At this rate, Jevtana will be pushed further out down the treatment paradigm and reserved for salvage therapy in the younger, fitter patients. Its biggest challenge is competing with it’s fellow taxane, docetaxel, since many oncologists will re-challenge with the generic if the patient previously did well on it. Any delay (through improved survival with newer, earlier treatments) will delay time to cabazitaxel uptake. This will likely get worse once MDV3100 is approved, and oncologists can sequence them.
At what point will we see placebo trials go away?
I’m not a big fan of placebo-controlled trials, except where there are no standard of care or alternative clinical options for patients. Until recently, the advanced prostate cancer market was relatively immature with few approved therapies, so placebo trials were de rigeur. Going forward though, new entrants to the market will face the ethical dilemma of how can placebo-controlled trials be justified in a market where drugs such as abiraterone (or MDV3100 and Alpharadin, if approved) have a proven survival advantage? It will push the bar for new market entries higher (and more costly). Millennium’s TAK-700 (orteronel), which is similar to abiraterone but may or may not need steroids, may well have just made it into clinical trials in time before that window shuts off.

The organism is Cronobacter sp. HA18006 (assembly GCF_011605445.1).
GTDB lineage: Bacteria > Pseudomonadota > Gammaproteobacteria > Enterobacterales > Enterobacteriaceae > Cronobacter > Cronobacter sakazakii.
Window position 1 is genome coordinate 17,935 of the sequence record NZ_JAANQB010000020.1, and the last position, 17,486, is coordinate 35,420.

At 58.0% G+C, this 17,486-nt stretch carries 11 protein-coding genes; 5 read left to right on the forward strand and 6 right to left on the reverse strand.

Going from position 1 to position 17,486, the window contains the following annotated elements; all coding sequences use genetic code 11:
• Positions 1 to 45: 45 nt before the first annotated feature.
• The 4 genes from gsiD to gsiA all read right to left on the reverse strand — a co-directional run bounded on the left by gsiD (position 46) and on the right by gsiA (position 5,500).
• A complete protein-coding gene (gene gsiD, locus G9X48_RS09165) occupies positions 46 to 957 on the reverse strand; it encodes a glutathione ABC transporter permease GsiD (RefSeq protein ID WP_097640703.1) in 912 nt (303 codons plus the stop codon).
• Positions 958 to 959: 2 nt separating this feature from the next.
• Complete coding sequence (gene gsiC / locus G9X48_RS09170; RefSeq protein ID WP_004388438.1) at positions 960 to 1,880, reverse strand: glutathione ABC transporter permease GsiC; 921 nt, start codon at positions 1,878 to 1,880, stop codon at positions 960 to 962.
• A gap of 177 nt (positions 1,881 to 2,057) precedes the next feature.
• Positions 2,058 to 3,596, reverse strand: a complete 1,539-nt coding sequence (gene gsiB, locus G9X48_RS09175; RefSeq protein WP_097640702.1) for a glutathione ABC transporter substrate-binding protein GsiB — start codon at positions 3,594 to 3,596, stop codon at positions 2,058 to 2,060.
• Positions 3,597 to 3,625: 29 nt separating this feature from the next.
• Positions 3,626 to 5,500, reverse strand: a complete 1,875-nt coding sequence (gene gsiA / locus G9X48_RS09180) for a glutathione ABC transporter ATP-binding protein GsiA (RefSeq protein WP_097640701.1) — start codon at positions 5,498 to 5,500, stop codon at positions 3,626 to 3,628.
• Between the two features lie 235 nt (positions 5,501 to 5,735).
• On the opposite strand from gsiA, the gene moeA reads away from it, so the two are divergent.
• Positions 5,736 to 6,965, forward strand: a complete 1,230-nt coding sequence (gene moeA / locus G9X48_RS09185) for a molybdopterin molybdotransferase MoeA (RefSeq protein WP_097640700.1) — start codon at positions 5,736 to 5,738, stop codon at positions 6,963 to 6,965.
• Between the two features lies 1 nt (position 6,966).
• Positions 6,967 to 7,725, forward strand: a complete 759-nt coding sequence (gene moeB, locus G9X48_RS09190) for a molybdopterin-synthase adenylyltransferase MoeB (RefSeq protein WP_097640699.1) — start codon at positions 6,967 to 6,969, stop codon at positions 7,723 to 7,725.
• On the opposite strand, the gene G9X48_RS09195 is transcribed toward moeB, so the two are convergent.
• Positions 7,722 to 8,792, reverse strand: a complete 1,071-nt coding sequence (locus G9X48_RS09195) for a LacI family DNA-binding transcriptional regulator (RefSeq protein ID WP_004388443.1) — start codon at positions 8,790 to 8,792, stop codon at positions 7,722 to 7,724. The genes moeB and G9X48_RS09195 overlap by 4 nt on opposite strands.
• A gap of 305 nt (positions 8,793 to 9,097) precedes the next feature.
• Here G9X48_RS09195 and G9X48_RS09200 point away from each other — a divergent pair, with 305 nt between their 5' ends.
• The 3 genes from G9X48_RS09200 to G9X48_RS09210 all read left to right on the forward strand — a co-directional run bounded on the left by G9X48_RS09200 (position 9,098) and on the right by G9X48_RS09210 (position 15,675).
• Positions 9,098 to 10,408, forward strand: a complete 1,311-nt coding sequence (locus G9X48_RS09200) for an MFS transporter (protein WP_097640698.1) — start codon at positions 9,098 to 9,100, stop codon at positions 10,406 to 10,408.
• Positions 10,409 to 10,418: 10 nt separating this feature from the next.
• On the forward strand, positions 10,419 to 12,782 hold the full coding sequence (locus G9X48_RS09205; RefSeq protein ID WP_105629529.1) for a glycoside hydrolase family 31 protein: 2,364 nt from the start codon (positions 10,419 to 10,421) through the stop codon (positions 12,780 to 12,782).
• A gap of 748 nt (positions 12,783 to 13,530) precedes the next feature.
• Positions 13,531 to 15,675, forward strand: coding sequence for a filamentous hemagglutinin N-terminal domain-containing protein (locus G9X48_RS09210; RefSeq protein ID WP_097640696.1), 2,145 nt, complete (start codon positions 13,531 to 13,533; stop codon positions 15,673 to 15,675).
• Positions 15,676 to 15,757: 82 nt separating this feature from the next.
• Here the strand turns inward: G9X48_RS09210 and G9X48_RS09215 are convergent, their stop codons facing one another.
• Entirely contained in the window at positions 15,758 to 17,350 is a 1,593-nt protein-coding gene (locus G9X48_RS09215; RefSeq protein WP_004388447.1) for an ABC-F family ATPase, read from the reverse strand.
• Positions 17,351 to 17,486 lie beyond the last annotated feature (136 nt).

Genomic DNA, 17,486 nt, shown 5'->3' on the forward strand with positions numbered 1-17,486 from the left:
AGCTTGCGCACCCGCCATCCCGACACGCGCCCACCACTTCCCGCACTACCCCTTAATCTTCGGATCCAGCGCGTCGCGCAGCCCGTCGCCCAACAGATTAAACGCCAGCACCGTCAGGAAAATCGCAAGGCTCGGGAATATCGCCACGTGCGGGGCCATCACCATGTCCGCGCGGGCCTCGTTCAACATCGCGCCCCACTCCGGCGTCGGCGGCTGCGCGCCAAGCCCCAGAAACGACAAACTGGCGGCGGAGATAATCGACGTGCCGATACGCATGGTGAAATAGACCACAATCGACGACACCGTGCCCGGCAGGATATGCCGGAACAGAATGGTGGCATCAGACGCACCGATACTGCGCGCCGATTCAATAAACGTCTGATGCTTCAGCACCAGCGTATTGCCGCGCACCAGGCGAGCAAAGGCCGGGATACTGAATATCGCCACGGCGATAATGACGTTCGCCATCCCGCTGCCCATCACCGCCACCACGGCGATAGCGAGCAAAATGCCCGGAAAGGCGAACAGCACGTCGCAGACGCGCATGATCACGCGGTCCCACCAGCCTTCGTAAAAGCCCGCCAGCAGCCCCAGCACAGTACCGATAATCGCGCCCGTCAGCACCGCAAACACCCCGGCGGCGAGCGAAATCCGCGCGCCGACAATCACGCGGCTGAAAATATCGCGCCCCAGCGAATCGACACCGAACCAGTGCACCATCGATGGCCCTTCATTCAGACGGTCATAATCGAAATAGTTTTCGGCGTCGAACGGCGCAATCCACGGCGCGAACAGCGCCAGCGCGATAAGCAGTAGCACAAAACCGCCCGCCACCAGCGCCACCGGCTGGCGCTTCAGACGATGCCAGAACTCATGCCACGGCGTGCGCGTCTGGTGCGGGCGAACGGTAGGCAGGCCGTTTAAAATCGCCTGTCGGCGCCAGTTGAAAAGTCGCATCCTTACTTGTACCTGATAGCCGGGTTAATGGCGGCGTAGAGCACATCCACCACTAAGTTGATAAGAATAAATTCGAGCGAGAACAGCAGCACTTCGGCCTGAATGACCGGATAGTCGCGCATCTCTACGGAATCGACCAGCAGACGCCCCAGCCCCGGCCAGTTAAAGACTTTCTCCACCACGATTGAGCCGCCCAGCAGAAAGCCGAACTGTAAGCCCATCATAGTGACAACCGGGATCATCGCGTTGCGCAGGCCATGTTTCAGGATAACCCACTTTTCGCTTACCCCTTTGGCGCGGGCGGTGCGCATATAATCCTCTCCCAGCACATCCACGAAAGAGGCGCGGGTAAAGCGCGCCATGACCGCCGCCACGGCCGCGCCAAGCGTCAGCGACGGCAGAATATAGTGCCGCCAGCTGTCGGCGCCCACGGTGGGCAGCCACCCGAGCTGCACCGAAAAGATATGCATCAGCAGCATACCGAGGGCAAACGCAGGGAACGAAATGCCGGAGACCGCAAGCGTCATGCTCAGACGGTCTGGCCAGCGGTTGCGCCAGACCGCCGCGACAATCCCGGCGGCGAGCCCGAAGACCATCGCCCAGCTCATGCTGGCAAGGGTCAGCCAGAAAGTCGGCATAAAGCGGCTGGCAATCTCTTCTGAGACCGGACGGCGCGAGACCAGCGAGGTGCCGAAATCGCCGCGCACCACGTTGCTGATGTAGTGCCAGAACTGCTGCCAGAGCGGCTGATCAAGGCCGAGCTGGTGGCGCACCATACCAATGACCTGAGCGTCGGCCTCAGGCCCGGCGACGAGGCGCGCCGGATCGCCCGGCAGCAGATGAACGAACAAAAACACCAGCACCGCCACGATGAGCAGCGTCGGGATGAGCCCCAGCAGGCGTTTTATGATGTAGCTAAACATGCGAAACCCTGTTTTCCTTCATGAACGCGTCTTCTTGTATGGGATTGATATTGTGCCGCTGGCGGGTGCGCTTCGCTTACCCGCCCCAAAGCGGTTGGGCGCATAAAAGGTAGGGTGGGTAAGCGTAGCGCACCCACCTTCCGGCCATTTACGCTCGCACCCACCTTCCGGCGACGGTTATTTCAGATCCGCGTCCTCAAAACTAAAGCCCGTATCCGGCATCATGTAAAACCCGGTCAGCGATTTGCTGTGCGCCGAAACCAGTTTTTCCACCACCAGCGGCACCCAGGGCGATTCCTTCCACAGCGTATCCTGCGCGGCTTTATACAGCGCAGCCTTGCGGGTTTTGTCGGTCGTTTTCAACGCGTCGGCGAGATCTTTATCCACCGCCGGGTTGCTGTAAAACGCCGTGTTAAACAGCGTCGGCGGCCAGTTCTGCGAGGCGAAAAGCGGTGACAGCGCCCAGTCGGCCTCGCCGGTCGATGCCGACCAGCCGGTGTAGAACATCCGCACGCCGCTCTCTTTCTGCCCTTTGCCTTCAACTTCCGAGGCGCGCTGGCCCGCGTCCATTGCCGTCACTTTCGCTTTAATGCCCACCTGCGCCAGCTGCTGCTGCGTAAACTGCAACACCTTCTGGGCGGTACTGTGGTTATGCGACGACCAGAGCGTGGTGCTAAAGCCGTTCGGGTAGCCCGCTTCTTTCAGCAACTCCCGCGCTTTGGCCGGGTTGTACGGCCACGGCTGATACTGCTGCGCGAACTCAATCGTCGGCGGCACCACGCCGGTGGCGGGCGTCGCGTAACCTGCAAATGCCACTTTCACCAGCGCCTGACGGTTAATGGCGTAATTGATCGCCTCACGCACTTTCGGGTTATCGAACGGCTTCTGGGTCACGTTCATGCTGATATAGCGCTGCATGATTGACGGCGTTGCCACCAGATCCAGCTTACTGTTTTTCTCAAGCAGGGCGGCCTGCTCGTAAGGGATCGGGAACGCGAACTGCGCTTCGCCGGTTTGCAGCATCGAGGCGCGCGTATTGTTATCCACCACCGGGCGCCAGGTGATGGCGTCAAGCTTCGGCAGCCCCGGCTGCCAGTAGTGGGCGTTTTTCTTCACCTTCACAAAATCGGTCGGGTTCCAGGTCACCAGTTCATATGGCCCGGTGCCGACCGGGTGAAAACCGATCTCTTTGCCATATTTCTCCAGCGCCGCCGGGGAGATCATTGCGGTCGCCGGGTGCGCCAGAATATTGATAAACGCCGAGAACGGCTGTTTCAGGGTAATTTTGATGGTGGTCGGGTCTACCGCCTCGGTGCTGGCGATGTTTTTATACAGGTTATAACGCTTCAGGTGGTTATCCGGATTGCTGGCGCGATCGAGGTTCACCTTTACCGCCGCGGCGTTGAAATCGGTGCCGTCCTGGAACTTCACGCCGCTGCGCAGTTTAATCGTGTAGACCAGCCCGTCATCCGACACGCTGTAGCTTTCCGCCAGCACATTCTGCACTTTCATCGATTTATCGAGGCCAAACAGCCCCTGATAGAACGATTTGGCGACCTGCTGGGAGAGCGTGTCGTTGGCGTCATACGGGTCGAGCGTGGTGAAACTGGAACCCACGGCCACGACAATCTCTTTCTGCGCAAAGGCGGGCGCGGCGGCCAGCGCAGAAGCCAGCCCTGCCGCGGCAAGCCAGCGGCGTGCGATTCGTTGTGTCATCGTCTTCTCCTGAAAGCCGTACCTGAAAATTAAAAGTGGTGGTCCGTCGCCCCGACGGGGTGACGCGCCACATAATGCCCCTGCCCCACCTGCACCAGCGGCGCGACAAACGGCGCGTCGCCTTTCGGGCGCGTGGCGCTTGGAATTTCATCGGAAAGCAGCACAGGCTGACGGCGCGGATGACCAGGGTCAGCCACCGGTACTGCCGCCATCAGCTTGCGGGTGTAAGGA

The good thing is that after a decade of not much happening in the advanced prostate cancer market, we are seeing a lot if new therapies, often with different mechanisms of action, being developed for this disease. There are others I haven’t mentioned here, including custirsen (Oncogenex) and cabozantinib (Exelixis) which are also undergoing clinical trials and we await those results too.
As more drugs for castrate-resistant prostate cancer (CRPC) are approved, sequencing and combinations will also come to the fore to determine optimal strategies for improving outcomes for men with prostate cancer. It’s an exciting market to be following given the rapid progress over the last year or so, but hopefully, this is just the beginning and there will be much more yet to come.